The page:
When an avalanche hits, let the dogs out

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LOS ANGELES — Wylee the border collie can search an avalanche the size of a football field in five or 10 minutes. It would take a probe line of 50 people using poles a couple hours to cover the same ground.

When 30 minutes can mean the difference between life and death for a skier lost on a snowy mountain, most people would bank on the dog.

"The fastest thing is a dog — faster than a beacon or echo," said Craig Noble, ski patrol and dog supervisor at Squaw Valley Alpine Meadows resort in Olympic Valley, California. "We respond to a lot of avalanches that don't involve any people. But we don't know that before we leave. We just get there and get the dogs working."

Speed is crucial in avalanche rescues, with minimal chances of survival if victims are buried for 30 minutes or more.

Noble skis 220 days a year by following the snow from California to Chile and Australia. He also takes yearly classes from the Canadian Avalanche Rescue Dog Association, with trainings at Whistler Mountain in British Columbia among other locations. Noble relays what he learns to the ski patrollers at Squaw Valley Alpine Meadows (the site of the 1960 winter Olympics) and Crested Butte Mountain Resort in Colorado. He's brought all of their dog programs up to the same CARDA standard.

He also teaches classes for students in the mountain communities. "The kids love the dogs," he said.

Every dog and handler must recertify as a team every year, he said, but before handlers get a dog to work with, they train for a year without one.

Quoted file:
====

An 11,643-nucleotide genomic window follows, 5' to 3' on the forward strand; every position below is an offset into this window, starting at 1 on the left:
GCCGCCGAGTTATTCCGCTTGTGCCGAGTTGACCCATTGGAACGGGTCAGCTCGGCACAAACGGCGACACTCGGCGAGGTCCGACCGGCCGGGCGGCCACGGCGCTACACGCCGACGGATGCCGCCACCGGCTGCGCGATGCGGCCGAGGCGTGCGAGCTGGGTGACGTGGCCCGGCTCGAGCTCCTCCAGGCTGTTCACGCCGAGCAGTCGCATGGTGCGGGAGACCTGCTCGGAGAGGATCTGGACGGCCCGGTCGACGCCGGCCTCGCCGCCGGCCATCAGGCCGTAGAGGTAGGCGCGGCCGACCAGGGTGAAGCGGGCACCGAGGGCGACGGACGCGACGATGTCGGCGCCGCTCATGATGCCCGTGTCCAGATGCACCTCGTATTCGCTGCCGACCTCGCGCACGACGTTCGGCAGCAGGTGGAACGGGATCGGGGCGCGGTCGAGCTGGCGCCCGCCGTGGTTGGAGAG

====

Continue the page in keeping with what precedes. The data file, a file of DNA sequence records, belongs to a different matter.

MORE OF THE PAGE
"It's easier to teach animals than people," Noble explained.

Wylee is 8, but he's fit and a lean 42 pounds, with plenty of time left in his career, Noble says. Most patrollers use Labradors or golden retrievers, but Noble opted for Wylee partly because he weighs about half what the other breeds weigh. Patrollers have to carry their dogs to search sites in addition to hauling 60-pound backpacks with shovels, probes, headlamps, water and other equipment. The dogs need the lift so they don't get tired before they start working.

Dustin Brown, a ski patroller at Crested Butte, is going on his second year handling Moose, a Labrador retriever. Moose "comes to life in the snow. He feels free. It's playtime. There's a new adventure around every corner," said Brown.

Other employees on the mountain help with training. Some buy clothes at thrift stores and wear them repeatedly so the fabric absorbs a human scent that's used to train the dogs. In the event of a search, there won't be time to get a lost skier's scent, so the dogs are trained generically.

Dogs are not a requirement for ski patrollers, though. In fact, for every dog team there are six patrollers who go it alone at Squaw Alpine. And one critical part of keeping slopes safe is something dogs don't participate in: early morning rounds to identify where snow needs to be blasted off the mountain so it doesn't fall.

During the past five winters, avalanches have killed 145 people in the United States, according to the Colorado Avalanche Information Center, the central archive for U.S. avalanche data. The typical victim was a skilled male skier age 25 to 40. Many fatalities take place in the backcountry rather than on groomed slopes. Data was not available on how often dogs take part in avalanche searches or how often they are able to help locate victims.

Erica Mueller got to see how the Crested Butte dogs work when she volunteered to spend part of an hour in a roomy snow cave waiting to be found, armed with a radio and wearing several layers to stay warm.

"I can't talk like a survivor," said Mueller, who now works as Crested Butte's director of innovations and relations, "but it was definitely a cool way to see how well trained those dogs are."


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